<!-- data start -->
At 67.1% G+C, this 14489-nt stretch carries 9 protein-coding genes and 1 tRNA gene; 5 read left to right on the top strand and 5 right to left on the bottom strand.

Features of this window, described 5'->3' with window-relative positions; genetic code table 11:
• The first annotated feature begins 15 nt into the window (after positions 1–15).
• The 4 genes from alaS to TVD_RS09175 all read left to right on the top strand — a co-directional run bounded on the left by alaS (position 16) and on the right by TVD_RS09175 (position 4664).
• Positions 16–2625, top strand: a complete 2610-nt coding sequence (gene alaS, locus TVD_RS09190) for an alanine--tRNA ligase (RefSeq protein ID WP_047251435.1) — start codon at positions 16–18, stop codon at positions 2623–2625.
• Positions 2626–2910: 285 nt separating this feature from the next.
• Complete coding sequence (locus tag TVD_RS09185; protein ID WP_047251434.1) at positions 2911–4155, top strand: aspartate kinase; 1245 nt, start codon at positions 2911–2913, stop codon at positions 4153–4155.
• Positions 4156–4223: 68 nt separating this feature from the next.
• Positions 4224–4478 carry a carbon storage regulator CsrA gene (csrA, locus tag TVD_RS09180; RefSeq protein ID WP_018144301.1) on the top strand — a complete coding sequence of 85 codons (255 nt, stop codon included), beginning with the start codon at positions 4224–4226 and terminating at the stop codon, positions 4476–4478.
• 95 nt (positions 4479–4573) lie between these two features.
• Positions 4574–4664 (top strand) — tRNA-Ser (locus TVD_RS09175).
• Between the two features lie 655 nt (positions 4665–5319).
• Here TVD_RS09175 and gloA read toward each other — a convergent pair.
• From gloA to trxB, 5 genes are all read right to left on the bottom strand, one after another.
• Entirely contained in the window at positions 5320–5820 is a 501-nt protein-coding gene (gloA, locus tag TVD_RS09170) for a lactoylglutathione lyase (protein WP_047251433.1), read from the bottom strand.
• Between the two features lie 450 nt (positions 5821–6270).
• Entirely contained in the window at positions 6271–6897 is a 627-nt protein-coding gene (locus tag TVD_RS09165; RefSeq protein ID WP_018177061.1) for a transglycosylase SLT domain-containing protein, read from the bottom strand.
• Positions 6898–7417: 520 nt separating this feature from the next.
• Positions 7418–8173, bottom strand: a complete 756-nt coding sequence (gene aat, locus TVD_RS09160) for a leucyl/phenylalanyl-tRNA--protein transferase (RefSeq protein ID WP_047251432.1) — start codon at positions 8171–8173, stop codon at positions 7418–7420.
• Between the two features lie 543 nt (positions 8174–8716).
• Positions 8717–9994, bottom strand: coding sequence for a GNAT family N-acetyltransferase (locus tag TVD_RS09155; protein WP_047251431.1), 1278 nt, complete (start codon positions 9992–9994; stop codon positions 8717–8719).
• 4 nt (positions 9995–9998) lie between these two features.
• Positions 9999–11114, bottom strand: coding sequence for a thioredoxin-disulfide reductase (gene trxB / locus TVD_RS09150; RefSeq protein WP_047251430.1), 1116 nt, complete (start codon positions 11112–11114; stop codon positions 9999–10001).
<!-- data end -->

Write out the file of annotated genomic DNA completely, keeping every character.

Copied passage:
At 67.1% G+C, this 14489-nt stretch carries 9 protein-coding genes and 1 tRNA gene; 5 read left to right on the top strand and 5 right to left on the bottom strand.

Features of this window, described 5'->3' with window-relative positions; genetic code table 11:
• The first annotated feature begins 15 nt into the window (after positions 1–15).
• The 4 genes from alaS to TVD_RS09175 all read left to right on the top strand — a co-directional run bounded on the left by alaS (position 16) and on the right by TVD_RS09175 (position 4664).
• Positions 16–2625, top strand: a complete 2610-nt coding sequence (gene alaS, locus TVD_RS09190) for an alanine--tRNA ligase (RefSeq protein ID WP_047251435.1) — start codon at positions 16–18, stop codon at positions 2623–2625.
• Positions 2626–2910: 285 nt separating this feature from the next.
• Complete coding sequence (locus tag TVD_RS09185; protein ID WP_047251434.1) at positions 2911–4155, top strand: aspartate kinase; 1245 nt, start codon at positions 2911–2913, stop codon at positions 4153–4155.
• Positions 4156–4223: 68 nt separating this feature from the next.
• Positions 4224–4478 carry a carbon storage regulator CsrA gene (csrA, locus tag TVD_RS09180; RefSeq protein ID WP_018144301.1) on the top strand — a complete coding sequence of 85 codons (255 nt, stop codon included), beginning with the start codon at positions 4224–4226 and terminating at the stop codon, positions 4476–4478.
• 95 nt (positions 4479–4573) lie between these two features.
• Positions 4574–4664 (top strand) — tRNA-Ser (locus TVD_RS09175).
• Between the two features lie 655 nt (positions 4665–5319).
• Here TVD_RS09175 and gloA read toward each other — a convergent pair.
• From gloA to trxB, 5 genes are all read right to left on the bottom strand, one after another.
• Entirely contained in the window at positions 5320–5820 is a 501-nt protein-coding gene (gloA, locus tag TVD_RS09170) for a lactoylglutathione lyase (protein WP_047251433.1), read from the bottom strand.
• Between the two features lie 450 nt (positions 5821–6270).
• Entirely contained in the window at positions 6271–6897 is a 627-nt protein-coding gene (locus tag TVD_RS09165; RefSeq protein ID WP_018177061.1) for a transglycosylase SLT domain-containing protein, read from the bottom strand.
• Positions 6898–7417: 520 nt separating this feature from the next.
• Positions 7418–8173, bottom strand: a complete 756-nt coding sequence (gene aat, locus TVD_RS09160) for a leucyl/phenylalanyl-tRNA--protein transferase (RefSeq protein ID WP_047251432.1) — start codon at positions 8171–8173, stop codon at positions 7418–7420.
• Between the two features lie 543 nt (positions 8174–8716).
• Positions 8717–9994, bottom strand: coding sequence for a GNAT family N-acetyltransferase (locus tag TVD_RS09155; protein WP_047251431.1), 1278 nt, complete (start codon positions 9992–9994; stop codon positions 8717–8719).
• 4 nt (positions 9995–9998) lie between these two features.
• Positions 9999–11114, bottom strand: coding sequence for a thioredoxin-disulfide reductase (gene trxB / locus TVD_RS09150; RefSeq protein WP_047251430.1), 1116 nt, complete (start codon positions 11112–11114; stop codon positions 9999–10001).